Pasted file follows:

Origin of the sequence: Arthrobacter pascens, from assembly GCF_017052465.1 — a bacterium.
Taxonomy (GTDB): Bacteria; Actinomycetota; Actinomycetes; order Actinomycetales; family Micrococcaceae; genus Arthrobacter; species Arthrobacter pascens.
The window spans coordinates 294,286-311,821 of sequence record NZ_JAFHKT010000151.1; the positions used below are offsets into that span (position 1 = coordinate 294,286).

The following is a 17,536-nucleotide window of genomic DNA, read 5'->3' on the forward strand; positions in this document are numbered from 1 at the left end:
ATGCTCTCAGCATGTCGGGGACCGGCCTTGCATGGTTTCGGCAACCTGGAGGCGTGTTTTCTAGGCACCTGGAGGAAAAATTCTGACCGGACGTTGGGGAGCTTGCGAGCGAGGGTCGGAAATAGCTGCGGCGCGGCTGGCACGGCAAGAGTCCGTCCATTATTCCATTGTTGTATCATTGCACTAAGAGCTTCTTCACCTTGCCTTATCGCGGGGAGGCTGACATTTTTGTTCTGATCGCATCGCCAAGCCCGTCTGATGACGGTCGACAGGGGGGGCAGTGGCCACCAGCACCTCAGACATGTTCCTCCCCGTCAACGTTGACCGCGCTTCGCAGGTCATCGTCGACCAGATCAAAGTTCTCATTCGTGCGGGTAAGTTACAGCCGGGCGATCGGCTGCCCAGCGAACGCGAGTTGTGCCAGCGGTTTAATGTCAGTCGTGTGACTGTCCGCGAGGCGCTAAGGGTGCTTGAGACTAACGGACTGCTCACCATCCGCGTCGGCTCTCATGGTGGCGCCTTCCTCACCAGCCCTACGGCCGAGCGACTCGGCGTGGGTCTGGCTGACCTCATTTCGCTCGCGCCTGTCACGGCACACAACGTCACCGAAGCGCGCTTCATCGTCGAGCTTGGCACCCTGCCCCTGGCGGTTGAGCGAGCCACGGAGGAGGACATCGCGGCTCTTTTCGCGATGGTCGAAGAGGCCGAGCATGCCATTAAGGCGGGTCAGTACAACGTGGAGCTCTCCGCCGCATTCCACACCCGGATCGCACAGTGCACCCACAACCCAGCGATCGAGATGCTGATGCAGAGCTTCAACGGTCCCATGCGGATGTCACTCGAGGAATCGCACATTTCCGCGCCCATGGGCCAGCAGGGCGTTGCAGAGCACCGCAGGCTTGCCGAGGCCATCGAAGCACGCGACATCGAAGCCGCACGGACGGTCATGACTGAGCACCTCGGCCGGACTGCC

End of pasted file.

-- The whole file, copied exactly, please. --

Origin of the sequence: Arthrobacter pascens, from assembly GCF_017052465.1 — a bacterium.
Taxonomy (GTDB): Bacteria; Actinomycetota; Actinomycetes; order Actinomycetales; family Micrococcaceae; genus Arthrobacter; species Arthrobacter pascens.
The window spans coordinates 294,286-311,821 of sequence record NZ_JAFHKT010000151.1; the positions used below are offsets into that span (position 1 = coordinate 294,286).

The following is a 17,536-nucleotide window of genomic DNA, read 5'->3' on the forward strand; positions in this document are numbered from 1 at the left end:
ATGCTCTCAGCATGTCGGGGACCGGCCTTGCATGGTTTCGGCAACCTGGAGGCGTGTTTTCTAGGCACCTGGAGGAAAAATTCTGACCGGACGTTGGGGAGCTTGCGAGCGAGGGTCGGAAATAGCTGCGGCGCGGCTGGCACGGCAAGAGTCCGTCCATTATTCCATTGTTGTATCATTGCACTAAGAGCTTCTTCACCTTGCCTTATCGCGGGGAGGCTGACATTTTTGTTCTGATCGCATCGCCAAGCCCGTCTGATGACGGTCGACAGGGGGGGCAGTGGCCACCAGCACCTCAGACATGTTCCTCCCCGTCAACGTTGACCGCGCTTCGCAGGTCATCGTCGACCAGATCAAAGTTCTCATTCGTGCGGGTAAGTTACAGCCGGGCGATCGGCTGCCCAGCGAACGCGAGTTGTGCCAGCGGTTTAATGTCAGTCGTGTGACTGTCCGCGAGGCGCTAAGGGTGCTTGAGACTAACGGACTGCTCACCATCCGCGTCGGCTCTCATGGTGGCGCCTTCCTCACCAGCCCTACGGCCGAGCGACTCGGCGTGGGTCTGGCTGACCTCATTTCGCTCGCGCCTGTCACGGCACACAACGTCACCGAAGCGCGCTTCATCGTCGAGCTTGGCACCCTGCCCCTGGCGGTTGAGCGAGCCACGGAGGAGGACATCGCGGCTCTTTTCGCGATGGTCGAAGAGGCCGAGCATGCCATTAAGGCGGGTCAGTACAACGTGGAGCTCTCCGCCGCATTCCACACCCGGATCGCACAGTGCACCCACAACCCAGCGATCGAGATGCTGATGCAGAGCTTCAACGGTCCCATGCGGATGTCACTCGAGGAATCGCACATTTCCGCGCCCATGGGCCAGCAGGGCGTTGCAGAGCACCGCAGGCTTGCCGAGGCCATCGAAGCACGCGACATCGAAGCCGCACGGACGGTCATGACTGAGCACCTCGGCCGGACTGCC